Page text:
My dad and I have a history of rescuing rabbits. When we lived in Greensboro, North Carolina, a lot of land near our house was still undeveloped, and wild creatures thrived. We called the land simply “the woods,” and as a young child, the woods seemed something akin to heaven. Human influence on the woods became increasingly apparent, and the year before we moved to Kansas, a mother rabbit lost her life on the main road near our house. Her babies hopped frantically out into traffic, a horrific sight my dad spared me, but he came home with a sad, distant look on his face and left with a plastic bucket. A few minutes later, he returned with a bucketful of baby bunnies.
The young rabbits we cared for in North Carolina were like small versions of the adults— strong, slender, and covered in brown fur. Their ears stood at attention, and the insides were pink and soft. Many years and many state lines later, when my dad told me about another dead mother and the baby bunnies he’d found shivering by the road while walking his dog, I envisioned a repeat of my childhood adventure. As I stuffed a cardboard box with soft pillowcases, I imagined sneaking up on the foundlings and snatching them one by one until they were safely in my box and on their way to the wildlife sanctuary. I drove to the vacant lot where he said he’d hidden them in the tall grass. I wondered if I’d find them alive or dead.
I really didn’t have time to rescue rabbits— or anything else—which was a stark reminder of how shitty adulthood can be. As a kid, rescues were straight-forward. A baby animal alone, trembling near a busy road? Duh. I’d rush to help it, and whatever else was on my mind melted away until the little creature was safe. But as an adult, as I parked my truck along the curb, I thought about our taxes, climate change, an upcoming anthology deadline, and everything else that wasn’t furry and cute and helpless. I caught myself almost hoping the rabbits had hopped away to safety on their own. As I slammed the door of my truck, I shook my head in disgust at myself. When did saving a life become inconvenient?
I scanned the vacant lot for brown fur or movement or pink ears taught like antennae. I walked the property lines and pushed clumps of tall grass aside, waiting for a small rabbit to spring from its hiding place. Wind blew a few of the taller weeds, but otherwise I was surrounded by stillness. They aren’t here, I thought, suddenly very sad, like the kid I was when my dad first told me about the dead mother rabbit in North Carolina. I walked back to my truck and called him to ask for exact directions to the patch of grass he’d left the bunnies in, even though I was sure they were long gone. He told me to look in the tall grasses near the left front edge of the lot, in the shadow of a construction fence. I’d already looked there, but made one last go of it anyway.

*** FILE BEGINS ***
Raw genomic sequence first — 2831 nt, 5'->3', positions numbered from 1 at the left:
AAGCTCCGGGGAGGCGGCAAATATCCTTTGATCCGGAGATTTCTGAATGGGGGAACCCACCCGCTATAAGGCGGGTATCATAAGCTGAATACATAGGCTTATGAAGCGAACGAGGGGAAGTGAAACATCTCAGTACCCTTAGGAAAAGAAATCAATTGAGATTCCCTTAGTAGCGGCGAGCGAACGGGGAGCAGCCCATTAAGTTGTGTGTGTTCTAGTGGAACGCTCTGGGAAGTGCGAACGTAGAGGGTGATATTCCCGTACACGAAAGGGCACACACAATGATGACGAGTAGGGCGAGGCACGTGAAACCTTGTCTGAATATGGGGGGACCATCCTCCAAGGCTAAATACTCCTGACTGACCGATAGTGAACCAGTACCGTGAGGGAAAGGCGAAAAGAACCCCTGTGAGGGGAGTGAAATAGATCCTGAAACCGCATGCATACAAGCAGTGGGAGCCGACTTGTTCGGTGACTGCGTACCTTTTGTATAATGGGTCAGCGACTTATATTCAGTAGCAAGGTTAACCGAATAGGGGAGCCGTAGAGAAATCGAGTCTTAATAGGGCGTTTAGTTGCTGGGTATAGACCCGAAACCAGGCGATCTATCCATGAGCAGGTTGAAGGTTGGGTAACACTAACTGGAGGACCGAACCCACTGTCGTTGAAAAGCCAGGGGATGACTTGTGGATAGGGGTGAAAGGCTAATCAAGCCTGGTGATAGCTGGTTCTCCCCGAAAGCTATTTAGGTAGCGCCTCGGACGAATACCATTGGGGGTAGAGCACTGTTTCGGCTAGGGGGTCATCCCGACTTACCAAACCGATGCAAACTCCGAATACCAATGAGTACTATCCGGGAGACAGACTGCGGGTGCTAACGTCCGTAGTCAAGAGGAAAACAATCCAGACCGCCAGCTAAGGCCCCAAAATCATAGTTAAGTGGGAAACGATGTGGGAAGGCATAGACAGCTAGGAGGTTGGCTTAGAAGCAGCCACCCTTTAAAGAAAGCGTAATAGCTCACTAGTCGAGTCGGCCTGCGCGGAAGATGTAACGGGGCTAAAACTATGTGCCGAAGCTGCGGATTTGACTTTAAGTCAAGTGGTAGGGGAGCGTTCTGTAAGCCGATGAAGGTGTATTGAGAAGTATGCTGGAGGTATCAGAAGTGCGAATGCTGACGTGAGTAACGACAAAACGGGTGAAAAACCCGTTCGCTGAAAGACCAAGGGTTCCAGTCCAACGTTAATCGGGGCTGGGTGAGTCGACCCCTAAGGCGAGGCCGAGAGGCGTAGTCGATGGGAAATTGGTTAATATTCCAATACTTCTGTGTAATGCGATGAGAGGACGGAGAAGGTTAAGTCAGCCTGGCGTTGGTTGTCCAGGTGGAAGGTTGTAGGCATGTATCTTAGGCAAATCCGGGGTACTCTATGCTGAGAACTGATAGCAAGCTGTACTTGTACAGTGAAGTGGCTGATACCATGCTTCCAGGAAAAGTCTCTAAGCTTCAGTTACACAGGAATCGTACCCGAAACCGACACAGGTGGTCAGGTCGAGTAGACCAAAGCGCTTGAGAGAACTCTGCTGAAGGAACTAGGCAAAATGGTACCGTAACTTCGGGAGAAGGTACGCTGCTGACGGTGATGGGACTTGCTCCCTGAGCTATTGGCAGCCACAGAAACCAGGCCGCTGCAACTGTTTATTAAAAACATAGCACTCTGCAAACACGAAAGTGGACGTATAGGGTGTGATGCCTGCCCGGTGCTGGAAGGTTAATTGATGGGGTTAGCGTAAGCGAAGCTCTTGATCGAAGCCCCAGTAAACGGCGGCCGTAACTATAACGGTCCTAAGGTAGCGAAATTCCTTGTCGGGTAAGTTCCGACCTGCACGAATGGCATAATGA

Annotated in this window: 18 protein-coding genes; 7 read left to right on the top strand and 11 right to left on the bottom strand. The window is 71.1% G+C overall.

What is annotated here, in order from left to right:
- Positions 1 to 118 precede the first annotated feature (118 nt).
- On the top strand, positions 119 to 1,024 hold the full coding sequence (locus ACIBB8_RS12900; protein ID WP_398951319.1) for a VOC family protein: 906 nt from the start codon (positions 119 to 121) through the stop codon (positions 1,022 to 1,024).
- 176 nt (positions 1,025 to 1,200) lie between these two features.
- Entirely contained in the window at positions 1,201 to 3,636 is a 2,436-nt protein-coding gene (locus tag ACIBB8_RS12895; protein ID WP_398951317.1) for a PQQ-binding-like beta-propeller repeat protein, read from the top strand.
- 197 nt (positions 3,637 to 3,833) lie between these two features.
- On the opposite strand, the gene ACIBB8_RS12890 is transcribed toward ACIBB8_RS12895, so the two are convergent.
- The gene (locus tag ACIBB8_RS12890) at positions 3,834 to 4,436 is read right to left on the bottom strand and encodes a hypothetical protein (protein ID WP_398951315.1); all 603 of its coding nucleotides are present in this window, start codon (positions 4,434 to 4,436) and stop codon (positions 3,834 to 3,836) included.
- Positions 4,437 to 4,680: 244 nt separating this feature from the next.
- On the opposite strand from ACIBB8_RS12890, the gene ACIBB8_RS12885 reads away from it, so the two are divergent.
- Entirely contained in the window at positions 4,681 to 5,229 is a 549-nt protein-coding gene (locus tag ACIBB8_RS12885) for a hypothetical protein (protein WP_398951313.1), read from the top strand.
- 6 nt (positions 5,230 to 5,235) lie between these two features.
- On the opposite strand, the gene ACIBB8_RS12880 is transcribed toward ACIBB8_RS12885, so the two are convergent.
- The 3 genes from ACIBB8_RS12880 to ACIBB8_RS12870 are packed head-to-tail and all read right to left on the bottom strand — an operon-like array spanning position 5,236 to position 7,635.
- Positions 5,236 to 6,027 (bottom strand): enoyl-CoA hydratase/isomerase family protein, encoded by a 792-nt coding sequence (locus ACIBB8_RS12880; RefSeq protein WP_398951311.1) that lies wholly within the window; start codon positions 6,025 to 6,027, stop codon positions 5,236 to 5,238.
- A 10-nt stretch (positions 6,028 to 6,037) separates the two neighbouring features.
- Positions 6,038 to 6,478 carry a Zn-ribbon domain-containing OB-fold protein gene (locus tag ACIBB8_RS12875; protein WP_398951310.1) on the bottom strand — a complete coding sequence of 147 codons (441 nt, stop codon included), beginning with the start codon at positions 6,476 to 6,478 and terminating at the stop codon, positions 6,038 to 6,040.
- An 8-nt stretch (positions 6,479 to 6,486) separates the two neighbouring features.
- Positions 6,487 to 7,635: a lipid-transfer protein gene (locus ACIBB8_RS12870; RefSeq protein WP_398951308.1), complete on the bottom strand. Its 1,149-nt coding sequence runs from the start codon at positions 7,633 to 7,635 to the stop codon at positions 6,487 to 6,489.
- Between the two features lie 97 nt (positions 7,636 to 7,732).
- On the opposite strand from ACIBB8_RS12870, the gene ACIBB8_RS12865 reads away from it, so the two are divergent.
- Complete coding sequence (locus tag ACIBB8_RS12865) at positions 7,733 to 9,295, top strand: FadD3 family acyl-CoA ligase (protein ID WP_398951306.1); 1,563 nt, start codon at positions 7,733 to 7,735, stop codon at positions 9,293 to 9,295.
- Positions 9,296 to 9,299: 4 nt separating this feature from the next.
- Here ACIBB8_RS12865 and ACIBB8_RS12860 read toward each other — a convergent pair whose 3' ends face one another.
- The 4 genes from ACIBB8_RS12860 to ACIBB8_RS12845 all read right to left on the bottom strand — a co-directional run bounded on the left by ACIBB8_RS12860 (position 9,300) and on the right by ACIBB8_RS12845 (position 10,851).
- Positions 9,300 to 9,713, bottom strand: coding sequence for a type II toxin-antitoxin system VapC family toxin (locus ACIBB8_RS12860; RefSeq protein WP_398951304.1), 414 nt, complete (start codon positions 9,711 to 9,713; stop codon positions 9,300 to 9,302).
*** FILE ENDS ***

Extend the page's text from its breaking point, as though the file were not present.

I squatted, not my favorite thing to do because of a longtime back problem, but it was the only way to get a closer look. I thought I might at least see some pellets or another sign that the bunnies had been there and moved on. As I parted a tangled clump of grass, a tiny, dark gray head raised up toward my fingertips. I’d found them after miraculously not stepping on them, and they were tiny— nothing like the bunnies of my childhood. These three couldn’t even open their eyes yet. I heard myself say Holy Jesus aloud, then scooted my hands under the trembling bundle of fragile babies. They were so tiny that they couldn’t sit up, couldn’t hop, couldn’t really do anything on their own. I carefully put them on the pillowcases in the box I’d brought and cranked the truck to drive across town to the wildlife sanctuary. I wasn’t sure they’d survive the trip, and when I saw their box vibrating violently from the rough ride, I pushed down on its edges to steady it and apologized to the babies, hoping that I wasn’t wrong when I thought I saw them still breathing.
The rabbits and I made it to the sanctuary, and I carried their cardboard home through the door and softly laid it on the check-in counter while a vet tech took my information. He walked to the exam room with the bunnies before I could say goodbye, but it was absurd to say goodbye to barely-beyond-fetal wild animals anyway. He thanked me for rescuing them, I thanked him for doing what I knew was not an easy job, and then, as I was halfway out the door, I asked the question I wasn’t sure I wanted answered. Are they going to make it?
He said they had a good chance, since they were uninjured and I’d gotten them quickly, before the fire ants and glaring Florida sun found them. I walked outside into the increasingly stifling heat and thought again about taxes and climate change and deadlines. My back hurt from squatting and I felt old. The pillowcases looked boring and pointless inside the box without baby bunnies snuggling into the folds.
Good luck, guys, I said as I started the truck and steered it toward my accountant’s office. I couldn’t remember where my dad had taken the bunnies of my childhood after we’d fed them lettuce and offered them water, but I suddenly ached for that time again, to run my fingers along their soft brown fur while my dad made all the adult decisions. I pulled onto the interstate and readied an apology for my tardiness. Sorry I’m late, I’d say to the receptionist at the account’s office. I had to help some baby rabbits and when I held them against my chest and felt their tiny heartbeats, I forgot to give a damn about our taxes.